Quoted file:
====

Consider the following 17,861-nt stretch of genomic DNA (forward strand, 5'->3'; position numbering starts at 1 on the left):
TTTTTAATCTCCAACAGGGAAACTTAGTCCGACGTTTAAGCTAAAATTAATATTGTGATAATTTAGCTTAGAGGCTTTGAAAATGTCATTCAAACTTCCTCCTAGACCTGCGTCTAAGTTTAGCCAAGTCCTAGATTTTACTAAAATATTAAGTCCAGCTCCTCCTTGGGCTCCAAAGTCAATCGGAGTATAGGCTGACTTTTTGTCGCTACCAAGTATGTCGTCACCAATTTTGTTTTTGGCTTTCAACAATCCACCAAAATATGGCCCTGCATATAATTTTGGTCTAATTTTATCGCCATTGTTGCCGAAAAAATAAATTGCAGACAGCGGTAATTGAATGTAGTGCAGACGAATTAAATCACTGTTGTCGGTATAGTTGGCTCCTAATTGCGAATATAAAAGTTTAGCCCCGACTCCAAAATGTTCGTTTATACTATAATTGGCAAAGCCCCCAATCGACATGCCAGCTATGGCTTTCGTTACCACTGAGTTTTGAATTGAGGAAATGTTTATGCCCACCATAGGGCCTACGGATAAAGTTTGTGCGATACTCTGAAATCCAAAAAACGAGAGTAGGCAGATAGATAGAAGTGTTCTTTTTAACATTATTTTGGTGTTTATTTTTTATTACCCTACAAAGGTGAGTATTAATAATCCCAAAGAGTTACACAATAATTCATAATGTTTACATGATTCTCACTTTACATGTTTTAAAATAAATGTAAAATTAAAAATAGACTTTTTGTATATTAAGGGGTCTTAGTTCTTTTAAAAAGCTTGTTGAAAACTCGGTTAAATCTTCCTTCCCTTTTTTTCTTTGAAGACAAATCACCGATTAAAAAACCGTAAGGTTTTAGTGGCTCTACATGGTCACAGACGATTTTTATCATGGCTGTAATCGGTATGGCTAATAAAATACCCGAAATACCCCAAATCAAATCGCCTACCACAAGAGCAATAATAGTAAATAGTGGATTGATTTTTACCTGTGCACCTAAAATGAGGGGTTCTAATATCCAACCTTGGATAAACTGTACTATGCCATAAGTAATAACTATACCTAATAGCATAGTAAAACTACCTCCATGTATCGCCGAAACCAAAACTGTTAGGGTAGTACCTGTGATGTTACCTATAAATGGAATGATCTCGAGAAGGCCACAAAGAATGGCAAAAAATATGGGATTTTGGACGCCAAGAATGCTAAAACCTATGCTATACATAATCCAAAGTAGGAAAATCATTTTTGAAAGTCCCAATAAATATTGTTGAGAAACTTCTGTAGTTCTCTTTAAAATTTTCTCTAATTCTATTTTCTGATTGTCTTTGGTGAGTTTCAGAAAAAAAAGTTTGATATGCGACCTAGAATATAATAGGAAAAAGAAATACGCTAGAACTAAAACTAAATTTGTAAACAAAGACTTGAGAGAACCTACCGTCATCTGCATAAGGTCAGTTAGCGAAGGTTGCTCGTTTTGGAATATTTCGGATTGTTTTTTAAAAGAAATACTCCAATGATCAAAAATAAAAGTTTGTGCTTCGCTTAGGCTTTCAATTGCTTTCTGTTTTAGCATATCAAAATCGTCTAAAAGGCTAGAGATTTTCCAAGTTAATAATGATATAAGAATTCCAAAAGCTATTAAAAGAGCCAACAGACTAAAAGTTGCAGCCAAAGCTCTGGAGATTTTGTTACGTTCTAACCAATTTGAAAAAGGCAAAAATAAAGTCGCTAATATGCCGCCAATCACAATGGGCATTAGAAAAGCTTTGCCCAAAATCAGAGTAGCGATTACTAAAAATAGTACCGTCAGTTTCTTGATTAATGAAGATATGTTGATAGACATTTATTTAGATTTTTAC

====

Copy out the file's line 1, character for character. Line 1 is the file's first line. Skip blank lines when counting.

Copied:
Consider the following 17,861-nt stretch of genomic DNA (forward strand, 5'->3'; position numbering starts at 1 on the left):